March 19, 2017
First-graders put love in action with ‘kindness project’
By Caroline B. Mooney
LAFAYETTE — Sixteen first-graders in teacher Perry Langley’s class at St. Mary Cathedral School spent the month of February performing random acts of kindness.
“I wanted to give students something they could do in the community that taught kindness as a virtue,” Langley said. “I gave them a list of good ideas and it was cool to see the things they came up with on their own.”
She incorporated Valentine’s Day by giving each of her students 10 red hearts on which they were to record their good deeds. Each child then reported on their favorite act with five sentences and a photograph.
“We started in the beginning of February and went to the end of the month, so they had plenty of time,” she said.
Now, the bulletin board outside Langley’s room is overflowing with hearts. The excess hearts and all reports are posted throughout the school hallway, a concrete display of love in action.
Acts included: “I made my sisters’ beds,” “I went to church and breakfast with Papa. I was a good girl both places,” “I fixed all the books on my sister’s baby bookshelf,” “I helped my grandpa carry firewood,” and “I held the door open for a friend at school.”
“It was our very first graded project that we did at home, so we were kind of excited about it,” said student Bella Hancock.
Her report read: “I wrote a letter to Miss Langley because I like what she does for me. I felt joyful doing this. I chose this act of kindness because I like to write letters to people. It makes people smile. I also like it because she helped me out a lot and she’s super nice. She always is there when I need her. I like being in her class, that’s why I love her so much.”
“I also cleaned out our van, dusted the whole house, helped grandmother carry groceries, cleaned my room, and held the door open for strangers,” Hancock said. “It makes people feel good when you do things for them and I become closer to God.”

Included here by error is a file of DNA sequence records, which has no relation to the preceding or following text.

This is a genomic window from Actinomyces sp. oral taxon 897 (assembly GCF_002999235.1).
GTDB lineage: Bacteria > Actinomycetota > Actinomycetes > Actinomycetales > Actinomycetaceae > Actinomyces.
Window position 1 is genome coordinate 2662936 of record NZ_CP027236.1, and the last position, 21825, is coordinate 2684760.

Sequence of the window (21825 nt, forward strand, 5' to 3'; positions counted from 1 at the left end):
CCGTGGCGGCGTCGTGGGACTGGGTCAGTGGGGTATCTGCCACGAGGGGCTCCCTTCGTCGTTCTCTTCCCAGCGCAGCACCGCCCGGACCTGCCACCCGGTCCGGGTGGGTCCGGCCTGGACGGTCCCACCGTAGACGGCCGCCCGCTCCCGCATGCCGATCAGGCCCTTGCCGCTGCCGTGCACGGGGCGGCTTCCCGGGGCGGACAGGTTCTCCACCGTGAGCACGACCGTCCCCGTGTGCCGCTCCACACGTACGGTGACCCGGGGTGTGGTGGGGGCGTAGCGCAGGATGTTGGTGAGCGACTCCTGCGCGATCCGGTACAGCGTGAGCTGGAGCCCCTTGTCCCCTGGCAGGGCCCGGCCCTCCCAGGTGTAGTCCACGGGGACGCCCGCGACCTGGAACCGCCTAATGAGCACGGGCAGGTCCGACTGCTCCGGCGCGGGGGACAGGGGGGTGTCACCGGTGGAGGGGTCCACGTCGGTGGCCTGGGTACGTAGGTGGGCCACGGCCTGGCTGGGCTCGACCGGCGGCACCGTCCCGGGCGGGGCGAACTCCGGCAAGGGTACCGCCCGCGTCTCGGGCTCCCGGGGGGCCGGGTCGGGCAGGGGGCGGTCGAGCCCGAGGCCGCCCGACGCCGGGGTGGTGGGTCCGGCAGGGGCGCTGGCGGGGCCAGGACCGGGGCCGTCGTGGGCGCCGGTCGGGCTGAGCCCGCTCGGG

Classmate Dylan Weaver said he had heard of random acts before.
He wrote about taking homemade cookies to his uncle, and said it “made me feel happy that he liked them. He told me that everyone liked the cookies and that my note meant a lot to him.”
“Other nice things I did were setting the table, doing the laundry and taping four quarters to a vending machine at the grocery store,” Weaver said.
“When we were all done, I kept doing nice things,” he said. “I made dessert for my neighbors. It makes me feel happy to do nice things for people. They write nice, happy notes back to me.”
Langley said parents incorporated the project into their home lives, talking about the kind things they did each day and helping them act on their ideas.
“I got a lot of really good feedback from parents,” she said. “It’s been really helpful for us. I think our classroom has changed a little bit because it’s given the students more practical ways to be kind to people and they know what that looks like.
“I think as teachers sometimes we forget that we need to teach them those little skills, like practical ways to be kind and practical things you can do that are sacrifices or examples of different virtues,” Langley said. “They did a really nice job. I think they started recognizing actions in their lives that are kind.”